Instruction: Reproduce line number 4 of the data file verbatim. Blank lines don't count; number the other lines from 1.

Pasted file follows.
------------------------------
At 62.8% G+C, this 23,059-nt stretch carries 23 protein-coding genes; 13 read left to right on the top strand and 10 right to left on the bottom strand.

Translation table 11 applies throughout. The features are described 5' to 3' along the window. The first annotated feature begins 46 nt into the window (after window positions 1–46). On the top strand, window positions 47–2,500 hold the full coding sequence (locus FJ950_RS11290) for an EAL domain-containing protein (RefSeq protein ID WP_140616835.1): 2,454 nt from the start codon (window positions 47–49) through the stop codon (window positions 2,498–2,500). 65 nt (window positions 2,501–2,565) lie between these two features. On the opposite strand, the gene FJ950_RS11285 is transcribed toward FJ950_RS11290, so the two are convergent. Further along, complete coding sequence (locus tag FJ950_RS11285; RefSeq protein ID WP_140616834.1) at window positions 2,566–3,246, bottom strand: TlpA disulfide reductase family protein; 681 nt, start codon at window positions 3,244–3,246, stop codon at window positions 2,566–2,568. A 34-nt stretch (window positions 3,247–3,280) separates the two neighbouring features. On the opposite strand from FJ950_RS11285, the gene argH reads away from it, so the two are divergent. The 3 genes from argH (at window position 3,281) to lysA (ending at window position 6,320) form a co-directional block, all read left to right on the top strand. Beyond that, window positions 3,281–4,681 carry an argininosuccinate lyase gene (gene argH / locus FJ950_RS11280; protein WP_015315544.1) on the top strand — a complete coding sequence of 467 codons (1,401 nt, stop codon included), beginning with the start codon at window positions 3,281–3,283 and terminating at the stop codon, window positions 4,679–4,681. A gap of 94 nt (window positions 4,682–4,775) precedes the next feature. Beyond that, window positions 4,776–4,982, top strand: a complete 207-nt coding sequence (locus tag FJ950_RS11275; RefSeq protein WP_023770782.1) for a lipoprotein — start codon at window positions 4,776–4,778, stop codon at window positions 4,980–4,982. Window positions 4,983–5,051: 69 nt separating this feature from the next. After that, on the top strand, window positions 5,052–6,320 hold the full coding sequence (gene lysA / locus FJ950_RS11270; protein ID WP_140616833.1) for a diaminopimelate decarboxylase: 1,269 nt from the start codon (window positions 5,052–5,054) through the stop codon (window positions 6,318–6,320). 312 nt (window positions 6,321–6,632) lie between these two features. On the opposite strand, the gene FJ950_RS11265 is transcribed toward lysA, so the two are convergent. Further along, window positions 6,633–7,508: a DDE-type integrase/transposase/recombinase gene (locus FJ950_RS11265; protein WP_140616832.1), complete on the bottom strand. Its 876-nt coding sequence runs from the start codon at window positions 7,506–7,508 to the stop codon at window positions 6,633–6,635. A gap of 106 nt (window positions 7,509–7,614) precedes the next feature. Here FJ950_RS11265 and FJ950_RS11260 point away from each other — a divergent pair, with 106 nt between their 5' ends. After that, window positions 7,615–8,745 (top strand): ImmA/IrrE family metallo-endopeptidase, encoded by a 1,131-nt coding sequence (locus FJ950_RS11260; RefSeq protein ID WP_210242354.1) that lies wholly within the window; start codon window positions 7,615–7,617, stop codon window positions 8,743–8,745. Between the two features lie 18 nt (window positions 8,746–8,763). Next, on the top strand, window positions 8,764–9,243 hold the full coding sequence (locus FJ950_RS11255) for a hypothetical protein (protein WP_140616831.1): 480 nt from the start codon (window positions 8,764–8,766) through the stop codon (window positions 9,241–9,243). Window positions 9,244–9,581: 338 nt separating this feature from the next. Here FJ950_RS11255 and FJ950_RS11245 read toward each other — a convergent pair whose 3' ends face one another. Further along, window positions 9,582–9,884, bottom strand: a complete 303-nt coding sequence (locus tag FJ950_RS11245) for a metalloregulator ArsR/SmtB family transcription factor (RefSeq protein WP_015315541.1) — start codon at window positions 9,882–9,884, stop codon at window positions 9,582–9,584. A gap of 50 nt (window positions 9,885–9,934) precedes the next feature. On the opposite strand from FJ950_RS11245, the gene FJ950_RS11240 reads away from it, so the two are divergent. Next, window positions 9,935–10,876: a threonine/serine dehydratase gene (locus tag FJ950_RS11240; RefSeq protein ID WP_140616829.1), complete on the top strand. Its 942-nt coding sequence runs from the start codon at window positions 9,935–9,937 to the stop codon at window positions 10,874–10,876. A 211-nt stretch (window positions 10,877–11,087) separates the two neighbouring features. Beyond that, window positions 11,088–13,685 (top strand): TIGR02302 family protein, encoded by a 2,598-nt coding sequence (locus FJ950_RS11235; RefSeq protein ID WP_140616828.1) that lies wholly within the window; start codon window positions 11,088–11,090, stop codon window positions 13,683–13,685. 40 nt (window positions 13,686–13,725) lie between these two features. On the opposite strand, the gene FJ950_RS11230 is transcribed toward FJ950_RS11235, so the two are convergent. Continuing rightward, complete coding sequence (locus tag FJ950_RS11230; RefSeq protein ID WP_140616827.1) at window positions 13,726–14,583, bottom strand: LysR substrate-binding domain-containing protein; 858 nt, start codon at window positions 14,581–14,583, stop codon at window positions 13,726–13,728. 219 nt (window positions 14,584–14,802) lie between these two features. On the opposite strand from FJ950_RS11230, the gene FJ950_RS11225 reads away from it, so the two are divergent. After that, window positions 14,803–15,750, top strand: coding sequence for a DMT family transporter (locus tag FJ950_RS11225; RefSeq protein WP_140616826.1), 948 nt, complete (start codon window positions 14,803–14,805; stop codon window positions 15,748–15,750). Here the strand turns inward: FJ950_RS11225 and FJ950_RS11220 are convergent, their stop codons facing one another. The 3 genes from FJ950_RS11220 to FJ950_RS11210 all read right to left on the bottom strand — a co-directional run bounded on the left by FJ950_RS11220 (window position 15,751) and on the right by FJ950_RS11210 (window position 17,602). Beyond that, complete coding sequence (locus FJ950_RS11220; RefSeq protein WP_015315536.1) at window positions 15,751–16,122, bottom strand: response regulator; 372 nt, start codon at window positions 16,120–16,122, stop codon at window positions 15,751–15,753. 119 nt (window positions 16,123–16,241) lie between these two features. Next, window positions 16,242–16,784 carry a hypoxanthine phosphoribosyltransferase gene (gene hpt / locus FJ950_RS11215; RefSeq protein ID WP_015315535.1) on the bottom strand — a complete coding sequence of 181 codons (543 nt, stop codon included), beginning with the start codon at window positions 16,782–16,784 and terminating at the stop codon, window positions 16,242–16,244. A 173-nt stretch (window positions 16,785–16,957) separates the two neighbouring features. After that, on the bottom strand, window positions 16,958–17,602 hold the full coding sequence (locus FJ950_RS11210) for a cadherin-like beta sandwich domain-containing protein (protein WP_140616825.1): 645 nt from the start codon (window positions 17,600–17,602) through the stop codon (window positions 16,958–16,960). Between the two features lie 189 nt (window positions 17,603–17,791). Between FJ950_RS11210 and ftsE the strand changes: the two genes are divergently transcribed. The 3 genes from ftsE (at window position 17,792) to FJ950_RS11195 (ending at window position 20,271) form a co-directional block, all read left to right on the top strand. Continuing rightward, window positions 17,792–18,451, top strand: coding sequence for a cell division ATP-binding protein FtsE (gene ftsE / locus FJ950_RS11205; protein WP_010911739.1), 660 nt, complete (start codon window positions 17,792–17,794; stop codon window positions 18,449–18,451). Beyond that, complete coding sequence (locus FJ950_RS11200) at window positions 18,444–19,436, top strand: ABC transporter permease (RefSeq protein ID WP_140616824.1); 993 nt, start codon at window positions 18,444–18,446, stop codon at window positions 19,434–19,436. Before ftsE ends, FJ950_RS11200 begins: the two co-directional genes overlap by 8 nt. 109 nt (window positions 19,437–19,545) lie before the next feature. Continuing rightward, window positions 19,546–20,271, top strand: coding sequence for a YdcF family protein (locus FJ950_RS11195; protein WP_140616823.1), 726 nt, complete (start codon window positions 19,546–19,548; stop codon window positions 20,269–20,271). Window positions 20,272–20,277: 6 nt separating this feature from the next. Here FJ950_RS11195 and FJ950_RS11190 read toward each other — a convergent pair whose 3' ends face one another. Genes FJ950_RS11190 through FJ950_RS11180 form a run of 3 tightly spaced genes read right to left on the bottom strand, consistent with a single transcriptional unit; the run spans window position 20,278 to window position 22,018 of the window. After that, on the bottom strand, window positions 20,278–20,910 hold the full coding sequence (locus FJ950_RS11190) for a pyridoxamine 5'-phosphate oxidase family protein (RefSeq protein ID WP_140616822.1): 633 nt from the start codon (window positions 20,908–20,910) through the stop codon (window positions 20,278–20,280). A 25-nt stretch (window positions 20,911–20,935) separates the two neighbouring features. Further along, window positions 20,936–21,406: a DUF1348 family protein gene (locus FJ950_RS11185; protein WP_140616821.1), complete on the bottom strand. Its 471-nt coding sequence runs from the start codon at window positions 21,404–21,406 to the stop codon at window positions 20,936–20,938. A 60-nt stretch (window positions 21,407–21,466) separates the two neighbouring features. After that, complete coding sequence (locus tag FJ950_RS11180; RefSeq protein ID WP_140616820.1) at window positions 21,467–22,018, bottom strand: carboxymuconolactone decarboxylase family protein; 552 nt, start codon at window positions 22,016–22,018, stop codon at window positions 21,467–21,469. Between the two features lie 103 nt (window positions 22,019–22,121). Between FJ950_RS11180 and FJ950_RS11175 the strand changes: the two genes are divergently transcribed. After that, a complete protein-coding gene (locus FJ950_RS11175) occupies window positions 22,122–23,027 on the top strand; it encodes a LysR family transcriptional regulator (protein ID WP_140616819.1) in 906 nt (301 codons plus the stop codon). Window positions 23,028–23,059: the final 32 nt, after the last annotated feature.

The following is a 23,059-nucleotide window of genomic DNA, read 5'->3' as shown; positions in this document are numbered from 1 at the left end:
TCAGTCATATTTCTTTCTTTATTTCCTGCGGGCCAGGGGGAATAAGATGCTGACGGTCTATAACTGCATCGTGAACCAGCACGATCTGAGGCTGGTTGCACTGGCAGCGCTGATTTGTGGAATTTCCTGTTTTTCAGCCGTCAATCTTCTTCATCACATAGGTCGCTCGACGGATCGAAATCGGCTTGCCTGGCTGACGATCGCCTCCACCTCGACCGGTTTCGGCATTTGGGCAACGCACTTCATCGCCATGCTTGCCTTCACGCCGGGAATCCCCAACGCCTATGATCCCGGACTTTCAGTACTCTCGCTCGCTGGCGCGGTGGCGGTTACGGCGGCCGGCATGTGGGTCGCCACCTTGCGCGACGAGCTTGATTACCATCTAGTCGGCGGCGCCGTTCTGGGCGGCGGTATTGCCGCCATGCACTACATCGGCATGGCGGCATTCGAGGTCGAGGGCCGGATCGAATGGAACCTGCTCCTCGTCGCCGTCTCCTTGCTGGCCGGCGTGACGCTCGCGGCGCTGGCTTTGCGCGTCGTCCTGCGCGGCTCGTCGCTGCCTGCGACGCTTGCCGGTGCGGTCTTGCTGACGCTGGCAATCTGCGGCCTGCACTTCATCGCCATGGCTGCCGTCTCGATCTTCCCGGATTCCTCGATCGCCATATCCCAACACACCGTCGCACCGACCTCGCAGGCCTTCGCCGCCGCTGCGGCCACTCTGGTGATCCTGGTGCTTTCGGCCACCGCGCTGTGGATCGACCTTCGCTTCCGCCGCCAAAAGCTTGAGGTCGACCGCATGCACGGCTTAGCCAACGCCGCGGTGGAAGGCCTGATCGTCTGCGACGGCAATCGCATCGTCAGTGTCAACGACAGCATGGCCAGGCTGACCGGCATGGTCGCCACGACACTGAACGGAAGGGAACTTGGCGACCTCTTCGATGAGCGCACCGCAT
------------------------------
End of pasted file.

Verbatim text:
TCAGTCATATTTCTTTCTTTATTTCCTGCGGGCCAGGGGGAATAAGATGCTGACGGTCTATAACTGCATCGTGAACCAGCACGATCTGAGGCTGGTTGCACTGGCAGCGCTGATTTGTGGAATTTCCTGTTTTTCAGCCGTCAATCTTCTTCATCACATAGGTCGCTCGACGGATCGAAATCGGCTTGCCTGGCTGACGATCGCCTCCACCTCGACCGGTTTCGGCATTTGGGCAACGCACTTCATCGCCATGCTTGCCTTCACGCCGGGAATCCCCAACGCCTATGATCCCGGACTTTCAGTACTCTCGCTCGCTGGCGCGGTGGCGGTTACGGCGGCCGGCATGTGGGTCGCCACCTTGCGCGACGAGCTTGATTACCATCTAGTCGGCGGCGCCGTTCTGGGCGGCGGTATTGCCGCCATGCACTACATCGGCATGGCGGCATTCGAGGTCGAGGGCCGGATCGAATGGAACCTGCTCCTCGTCGCCGTCTCCTTGCTGGCCGGCGTGACGCTCGCGGCGCTGGCTTTGCGCGTCGTCCTGCGCGGCTCGTCGCTGCCTGCGACGCTTGCCGGTGCGGTCTTGCTGACGCTGGCAATCTGCGGCCTGCACTTCATCGCCATGGCTGCCGTCTCGATCTTCCCGGATTCCTCGATCGCCATATCCCAACACACCGTCGCACCGACCTCGCAGGCCTTCGCCGCCGCTGCGGCCACTCTGGTGATCCTGGTGCTTTCGGCCACCGCGCTGTGGATCGACCTTCGCTTCCGCCGCCAAAAGCTTGAGGTCGACCGCATGCACGGCTTAGCCAACGCCGCGGTGGAAGGCCTGATCGTCTGCGACGGCAATCGCATCGTCAGTGTCAACGACAGCATGGCCAGGCTGACCGGCATGGTCGCCACGACACTGAACGGAAGGGAACTTGGCGACCTCTTCGATGAGCGCACCGCAT